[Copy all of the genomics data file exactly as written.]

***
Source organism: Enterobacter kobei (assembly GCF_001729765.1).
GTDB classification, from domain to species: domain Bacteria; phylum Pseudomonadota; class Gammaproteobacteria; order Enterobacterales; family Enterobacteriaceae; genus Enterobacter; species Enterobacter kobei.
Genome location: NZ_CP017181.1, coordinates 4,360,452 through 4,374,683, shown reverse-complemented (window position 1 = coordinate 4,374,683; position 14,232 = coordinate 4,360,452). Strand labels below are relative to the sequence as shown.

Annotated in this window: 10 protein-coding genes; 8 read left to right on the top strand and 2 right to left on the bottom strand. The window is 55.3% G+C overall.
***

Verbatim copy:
Source organism: Enterobacter kobei (assembly GCF_001729765.1).
GTDB classification, from domain to species: domain Bacteria; phylum Pseudomonadota; class Gammaproteobacteria; order Enterobacterales; family Enterobacteriaceae; genus Enterobacter; species Enterobacter kobei.
Genome location: NZ_CP017181.1, coordinates 4,360,452 through 4,374,683, shown reverse-complemented (window position 1 = coordinate 4,374,683; position 14,232 = coordinate 4,360,452). Strand labels below are relative to the sequence as shown.

Annotated in this window: 10 protein-coding genes; 8 read left to right on the top strand and 2 right to left on the bottom strand. The window is 55.3% G+C overall.